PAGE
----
In the first part of this free CCNP / BSCI tutorial, we looked at how leaving one simple word out of our route redistribution configuration – “subnets” – resulted in an incomplete routing table when redistributing routes from RIP to OSPF. (If you missed that part of the tutorial, visit my website’s “Free Tutorials” section.) Today, we’ll look at redistributing OSPF routes into RIP and identify another common redistribution error.We are using a three-router network. R5 is running RIP, R1 is serving as a hub between R5 and R3 and is running RIP and OSPF, and R3 is running OSPF.To begin this lab, we’ll add three loopbacks to R3 and advertise them to R1 via OSPF.R3(config)#int loopback33R3(config-if)#ip address 184.108.40.206 255.255.255.255R3(config-if)#int loopback34R3(config-if)#ip address 220.127.116.11 255.255.255.255R3(config-if)#int loopback35R3(config-if)#ip address 18.104.22.168 255.255.255.255R3(config-if)#router ospf 1R3(config-router)#network 22.214.171.124 0.0.0.0 area 1R3(config-router)#network 126.96.36.199 0.0.0.0 area 1R3(config-router)#network 188.8.131.52 0.0.0.0 area 1R1 sees all three of these routes in its routing table.R1#show ip route ospf184.108.40.206/32 is subnetted, 1 subnetsO IA 220.127.116.11 [110/65] via 18.104.22.168, 00:00:55, Serial035.0.0.0/32 is subnetted, 1 subnetsO IA 22.214.171.124 [110/65] via 126.96.36.199, 00:00:45, Serial033.0.0.0/32 is subnetted, 1 subnetsO IA 188.8.131.52 [110/65] via 184.108.40.206, 00:00:55, Serial0We’ll now redistribute these routes into RIP on R1. Remember the “subnets” option we talked about in the first part of this tutorial? There is no such option when redistributing OSPF routes into RIP, as IOS Help shows us.R1(config)#router ripR1(config-router)#redistribute ospf 1 ?match Redistribution of OSPF routesmetric Metric for redistributed routesroute-map Route map referencevrf VPN Routing/Forwarding InstanceR1(config-router)#redistribute ospf 1The routes have been redistributed into RIP with the redistribute ospf 1 command. (The “1” is the OSPF process number.) Let’s look at R5 and see the results.R5#show ip route ripR5#The routes aren’t there, but we didn’t get a warning from the router that we needed to do anything else. What is the problem?The problem is that RIP requires a seed metric to be specified when redistributing routes into that protocol. A seed metric is a “starter metric” that gives the RIP process a metric it can work with. The OSPF metric of cost is incomprehensible to RIP, since RIP’s sole metric is hop count. We’ve got to give RIP a metric it understands when redistributing routes into that protocol, so let’s go back to R1 and do so.R1(config)#router ripR1(config-router)#no redistribute ospf 1R1(config-router)#redistribute ospf 1 metric 2R5 now sees the routes. Note that the metric contained in the brackets is the seed metric.R5#show ip route rip220.127.116.11/32 is subnetted, 1 subnetsR 18.104.22.168 [120/2] via 22.214.171.124, 00:00:24, Ethernet035.0.0.0/32 is subnetted, 1 subnetsR 126.96.36.199 [120/2] via 188.8.131.52, 00:00:24, Ethernet033.0.0.0/32 is subnetted, 1 subnetsR 184.108.40.206 [120/2] via 220.127.116.11, 00:00:24, Ethernet0If you read the previous tutorial, you may have noticed that we did not specify a seed metric for OSPF. OSPF does not require a seed metric to be set during redistribution. You also noticed that the router did tell us that there might be a problem when we left the “subnets” option out of RIP>OSPF redistribution, but the router didn’t tell us anything about a seed metric when we performed OSPF>RIP redistribution. This is a detail you must know by heart in order to make your route redistribution successful!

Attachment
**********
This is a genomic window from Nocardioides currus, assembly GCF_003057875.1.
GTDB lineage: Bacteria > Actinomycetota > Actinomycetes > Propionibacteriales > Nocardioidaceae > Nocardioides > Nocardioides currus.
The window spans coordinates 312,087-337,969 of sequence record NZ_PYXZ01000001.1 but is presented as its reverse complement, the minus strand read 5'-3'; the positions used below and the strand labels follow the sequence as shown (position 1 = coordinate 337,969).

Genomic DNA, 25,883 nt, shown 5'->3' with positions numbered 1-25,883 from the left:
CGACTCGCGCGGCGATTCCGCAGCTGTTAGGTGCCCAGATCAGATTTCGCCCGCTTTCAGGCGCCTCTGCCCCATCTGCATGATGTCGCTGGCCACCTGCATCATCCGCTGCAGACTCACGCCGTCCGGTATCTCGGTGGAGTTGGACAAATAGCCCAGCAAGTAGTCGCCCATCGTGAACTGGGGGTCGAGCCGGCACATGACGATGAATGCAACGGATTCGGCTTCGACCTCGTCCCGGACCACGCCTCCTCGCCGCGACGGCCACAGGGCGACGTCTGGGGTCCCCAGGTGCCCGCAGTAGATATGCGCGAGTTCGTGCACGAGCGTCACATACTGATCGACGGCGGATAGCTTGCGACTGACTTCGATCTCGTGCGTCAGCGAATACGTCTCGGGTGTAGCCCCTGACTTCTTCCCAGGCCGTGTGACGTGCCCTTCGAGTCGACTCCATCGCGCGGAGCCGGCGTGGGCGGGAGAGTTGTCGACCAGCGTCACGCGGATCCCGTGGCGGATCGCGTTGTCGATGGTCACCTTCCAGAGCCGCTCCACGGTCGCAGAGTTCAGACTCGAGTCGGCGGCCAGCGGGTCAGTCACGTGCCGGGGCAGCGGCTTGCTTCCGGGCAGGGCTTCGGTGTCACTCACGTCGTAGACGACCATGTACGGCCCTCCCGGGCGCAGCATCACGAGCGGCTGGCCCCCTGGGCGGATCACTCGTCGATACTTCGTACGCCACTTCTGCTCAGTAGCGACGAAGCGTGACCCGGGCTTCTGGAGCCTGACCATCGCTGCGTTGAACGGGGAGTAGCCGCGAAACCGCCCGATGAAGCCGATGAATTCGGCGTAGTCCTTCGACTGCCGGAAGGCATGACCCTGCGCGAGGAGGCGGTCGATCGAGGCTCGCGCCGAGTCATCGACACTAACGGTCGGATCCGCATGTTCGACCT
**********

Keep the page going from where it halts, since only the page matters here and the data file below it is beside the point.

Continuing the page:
Ccnp, bsci, exam, route, redistribution, ospf, rip, seed, metric, routing, table, subnet